3 doctors weighed in:

Who is at risk for color blindness?

3 doctors weighed in
Dr. Paul Driscoll
Family Medicine
1 doctor agrees

In brief: Males

Color blindness is most commonly a genetic condition.
It is usually sex linked, and more common in males. Therefore males with a family history of color blindness would be at higher risk.

In brief: Males

Color blindness is most commonly a genetic condition.
It is usually sex linked, and more common in males. Therefore males with a family history of color blindness would be at higher risk.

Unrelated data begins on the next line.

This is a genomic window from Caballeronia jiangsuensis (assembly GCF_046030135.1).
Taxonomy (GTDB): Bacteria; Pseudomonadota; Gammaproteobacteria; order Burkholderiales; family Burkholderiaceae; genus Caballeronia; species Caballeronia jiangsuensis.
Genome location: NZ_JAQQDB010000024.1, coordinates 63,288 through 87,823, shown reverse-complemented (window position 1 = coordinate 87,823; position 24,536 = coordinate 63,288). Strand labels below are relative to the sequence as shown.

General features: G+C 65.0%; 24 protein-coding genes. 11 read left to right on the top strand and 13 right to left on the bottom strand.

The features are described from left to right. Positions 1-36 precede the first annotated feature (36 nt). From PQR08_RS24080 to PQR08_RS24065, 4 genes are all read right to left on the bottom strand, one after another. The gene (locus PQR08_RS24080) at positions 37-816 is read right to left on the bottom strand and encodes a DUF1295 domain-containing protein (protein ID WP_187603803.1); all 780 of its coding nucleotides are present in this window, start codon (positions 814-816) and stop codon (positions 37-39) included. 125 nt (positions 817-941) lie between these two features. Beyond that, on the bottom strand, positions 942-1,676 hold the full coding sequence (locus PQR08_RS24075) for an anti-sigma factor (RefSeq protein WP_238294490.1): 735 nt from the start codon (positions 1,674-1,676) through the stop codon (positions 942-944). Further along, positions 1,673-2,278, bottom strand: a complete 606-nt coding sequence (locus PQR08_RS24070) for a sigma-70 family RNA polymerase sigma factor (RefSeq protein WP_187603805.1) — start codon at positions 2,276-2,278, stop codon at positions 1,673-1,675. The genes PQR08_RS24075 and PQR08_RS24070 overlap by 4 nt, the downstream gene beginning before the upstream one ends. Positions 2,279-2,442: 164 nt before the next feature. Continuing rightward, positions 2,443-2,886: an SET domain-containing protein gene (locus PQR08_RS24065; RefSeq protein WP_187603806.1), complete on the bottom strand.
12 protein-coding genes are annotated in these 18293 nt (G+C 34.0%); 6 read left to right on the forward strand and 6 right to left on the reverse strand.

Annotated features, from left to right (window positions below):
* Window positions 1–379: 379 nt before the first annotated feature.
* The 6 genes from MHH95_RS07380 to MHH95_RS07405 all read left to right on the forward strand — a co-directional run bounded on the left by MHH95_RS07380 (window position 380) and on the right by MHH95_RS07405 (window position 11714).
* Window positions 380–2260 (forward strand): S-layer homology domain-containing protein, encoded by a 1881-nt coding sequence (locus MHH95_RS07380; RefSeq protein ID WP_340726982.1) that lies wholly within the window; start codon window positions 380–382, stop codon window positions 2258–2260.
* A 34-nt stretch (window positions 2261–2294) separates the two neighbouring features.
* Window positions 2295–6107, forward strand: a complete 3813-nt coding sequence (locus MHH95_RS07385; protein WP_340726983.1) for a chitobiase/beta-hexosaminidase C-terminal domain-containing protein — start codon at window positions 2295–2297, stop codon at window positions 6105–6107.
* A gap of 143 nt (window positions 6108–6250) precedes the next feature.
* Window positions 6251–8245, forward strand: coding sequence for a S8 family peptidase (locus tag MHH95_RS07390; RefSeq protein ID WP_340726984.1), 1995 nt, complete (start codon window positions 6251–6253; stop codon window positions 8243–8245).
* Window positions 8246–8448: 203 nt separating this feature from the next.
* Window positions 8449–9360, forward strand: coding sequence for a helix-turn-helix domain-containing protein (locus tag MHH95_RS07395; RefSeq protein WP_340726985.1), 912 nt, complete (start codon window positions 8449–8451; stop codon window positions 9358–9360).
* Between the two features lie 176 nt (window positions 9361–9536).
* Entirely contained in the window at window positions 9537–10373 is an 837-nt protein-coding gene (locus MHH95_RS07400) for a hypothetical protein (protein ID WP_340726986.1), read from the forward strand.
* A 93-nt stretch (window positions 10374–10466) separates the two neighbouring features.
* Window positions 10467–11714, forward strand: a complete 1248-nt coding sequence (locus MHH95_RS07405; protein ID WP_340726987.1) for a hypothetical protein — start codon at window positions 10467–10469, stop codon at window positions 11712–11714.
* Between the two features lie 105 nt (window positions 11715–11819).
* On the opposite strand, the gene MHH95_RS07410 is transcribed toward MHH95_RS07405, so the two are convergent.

Dr. Paul Driscoll
Dr. Paul Driscoll
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Dr. Richard Bensinger
Ophthalmology

In brief: Mostly men

Color blindness is inherited.
It occurs in about 6-8% of males and about 1/2% of females. You are at risk if you have it in your family history or in siblings. There is no cure, and it has occupational significance. It does not affect the health of the eyes.

In brief: Mostly men

Color blindness is inherited.
It occurs in about 6-8% of males and about 1/2% of females. You are at risk if you have it in your family history or in siblings. There is no cure, and it has occupational significance. It does not affect the health of the eyes.
Dr. Richard Bensinger
Dr. Richard Bensinger
Thank
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